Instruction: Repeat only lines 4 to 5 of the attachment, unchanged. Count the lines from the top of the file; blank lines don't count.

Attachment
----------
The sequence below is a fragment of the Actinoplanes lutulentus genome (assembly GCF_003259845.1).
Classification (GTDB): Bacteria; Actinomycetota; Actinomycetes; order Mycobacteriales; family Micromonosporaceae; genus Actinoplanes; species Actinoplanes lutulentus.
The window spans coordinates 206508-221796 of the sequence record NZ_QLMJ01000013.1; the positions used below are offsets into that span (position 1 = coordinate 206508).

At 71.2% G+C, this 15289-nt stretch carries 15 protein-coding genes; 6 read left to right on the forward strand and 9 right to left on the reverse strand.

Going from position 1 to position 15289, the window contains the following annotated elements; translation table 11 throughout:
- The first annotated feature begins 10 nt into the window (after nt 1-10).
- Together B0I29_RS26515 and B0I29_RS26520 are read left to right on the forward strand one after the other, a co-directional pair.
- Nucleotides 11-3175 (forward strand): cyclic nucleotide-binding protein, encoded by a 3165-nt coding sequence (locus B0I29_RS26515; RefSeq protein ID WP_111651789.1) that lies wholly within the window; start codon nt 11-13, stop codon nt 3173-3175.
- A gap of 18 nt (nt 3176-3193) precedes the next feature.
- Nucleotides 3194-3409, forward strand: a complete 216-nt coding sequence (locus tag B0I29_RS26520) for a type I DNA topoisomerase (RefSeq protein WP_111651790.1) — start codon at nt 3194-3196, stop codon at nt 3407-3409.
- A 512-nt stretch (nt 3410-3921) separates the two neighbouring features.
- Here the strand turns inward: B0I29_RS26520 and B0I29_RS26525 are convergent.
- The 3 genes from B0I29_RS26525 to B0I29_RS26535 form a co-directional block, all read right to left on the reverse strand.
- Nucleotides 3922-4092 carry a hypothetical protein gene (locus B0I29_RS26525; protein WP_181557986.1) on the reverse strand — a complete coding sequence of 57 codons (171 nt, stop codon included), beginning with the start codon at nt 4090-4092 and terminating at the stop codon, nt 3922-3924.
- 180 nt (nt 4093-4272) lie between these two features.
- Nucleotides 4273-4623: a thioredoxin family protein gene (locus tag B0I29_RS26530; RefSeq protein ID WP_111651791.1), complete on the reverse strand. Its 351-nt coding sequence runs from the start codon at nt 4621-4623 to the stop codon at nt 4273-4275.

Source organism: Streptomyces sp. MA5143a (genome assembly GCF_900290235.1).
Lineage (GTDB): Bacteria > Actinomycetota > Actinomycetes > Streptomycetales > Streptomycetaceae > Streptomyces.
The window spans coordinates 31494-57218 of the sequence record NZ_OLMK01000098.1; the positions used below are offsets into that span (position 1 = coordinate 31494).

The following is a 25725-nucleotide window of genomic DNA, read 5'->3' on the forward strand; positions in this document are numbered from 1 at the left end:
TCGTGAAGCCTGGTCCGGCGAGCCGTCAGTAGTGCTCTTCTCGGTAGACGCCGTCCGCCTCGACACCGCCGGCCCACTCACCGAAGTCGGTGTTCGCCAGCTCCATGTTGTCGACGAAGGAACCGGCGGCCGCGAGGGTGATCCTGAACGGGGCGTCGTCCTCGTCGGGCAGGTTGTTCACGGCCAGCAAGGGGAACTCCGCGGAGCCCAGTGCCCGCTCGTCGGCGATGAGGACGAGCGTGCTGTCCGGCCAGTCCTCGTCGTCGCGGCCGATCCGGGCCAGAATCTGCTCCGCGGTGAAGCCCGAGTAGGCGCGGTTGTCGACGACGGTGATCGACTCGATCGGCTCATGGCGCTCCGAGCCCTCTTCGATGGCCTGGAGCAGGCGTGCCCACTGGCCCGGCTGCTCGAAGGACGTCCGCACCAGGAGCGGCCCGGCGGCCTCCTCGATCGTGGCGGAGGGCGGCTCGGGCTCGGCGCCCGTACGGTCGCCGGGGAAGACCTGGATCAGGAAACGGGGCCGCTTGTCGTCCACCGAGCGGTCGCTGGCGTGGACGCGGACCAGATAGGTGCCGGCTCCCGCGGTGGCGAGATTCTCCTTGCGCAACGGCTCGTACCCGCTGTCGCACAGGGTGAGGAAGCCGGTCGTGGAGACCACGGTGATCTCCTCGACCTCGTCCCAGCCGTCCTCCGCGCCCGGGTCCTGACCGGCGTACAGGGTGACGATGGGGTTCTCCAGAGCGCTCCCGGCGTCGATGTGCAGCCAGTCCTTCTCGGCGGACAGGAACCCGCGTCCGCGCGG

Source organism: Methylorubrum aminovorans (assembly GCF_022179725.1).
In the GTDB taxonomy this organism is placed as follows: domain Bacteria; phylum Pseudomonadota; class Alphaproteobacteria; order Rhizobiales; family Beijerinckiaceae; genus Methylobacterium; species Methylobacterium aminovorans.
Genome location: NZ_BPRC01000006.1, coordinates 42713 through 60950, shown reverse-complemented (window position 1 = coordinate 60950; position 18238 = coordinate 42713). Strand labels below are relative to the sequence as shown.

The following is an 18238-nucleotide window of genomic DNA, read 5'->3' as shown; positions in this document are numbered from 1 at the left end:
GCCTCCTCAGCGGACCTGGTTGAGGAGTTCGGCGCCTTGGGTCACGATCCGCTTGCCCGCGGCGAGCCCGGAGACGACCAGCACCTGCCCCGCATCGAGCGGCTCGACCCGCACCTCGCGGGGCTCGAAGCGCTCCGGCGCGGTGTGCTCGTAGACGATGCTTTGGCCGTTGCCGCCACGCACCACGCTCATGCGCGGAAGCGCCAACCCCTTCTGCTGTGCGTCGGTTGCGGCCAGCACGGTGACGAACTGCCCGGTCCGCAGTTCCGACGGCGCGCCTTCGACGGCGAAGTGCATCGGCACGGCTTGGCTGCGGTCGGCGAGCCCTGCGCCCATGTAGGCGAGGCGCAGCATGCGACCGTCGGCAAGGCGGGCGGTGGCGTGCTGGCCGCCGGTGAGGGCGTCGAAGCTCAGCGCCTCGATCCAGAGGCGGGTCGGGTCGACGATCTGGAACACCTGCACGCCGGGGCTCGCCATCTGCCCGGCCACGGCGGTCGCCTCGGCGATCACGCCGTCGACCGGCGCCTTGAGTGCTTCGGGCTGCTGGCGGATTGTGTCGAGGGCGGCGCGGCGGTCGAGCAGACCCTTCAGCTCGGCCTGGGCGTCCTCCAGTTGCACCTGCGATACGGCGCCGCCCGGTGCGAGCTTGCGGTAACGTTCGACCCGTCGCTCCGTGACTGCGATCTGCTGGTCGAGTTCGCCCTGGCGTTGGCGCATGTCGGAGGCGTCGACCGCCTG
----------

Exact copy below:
At 71.2% G+C, this 15289-nt stretch carries 15 protein-coding genes; 6 read left to right on the forward strand and 9 right to left on the reverse strand.

Going from position 1 to position 15289, the window contains the following annotated elements; translation table 11 throughout: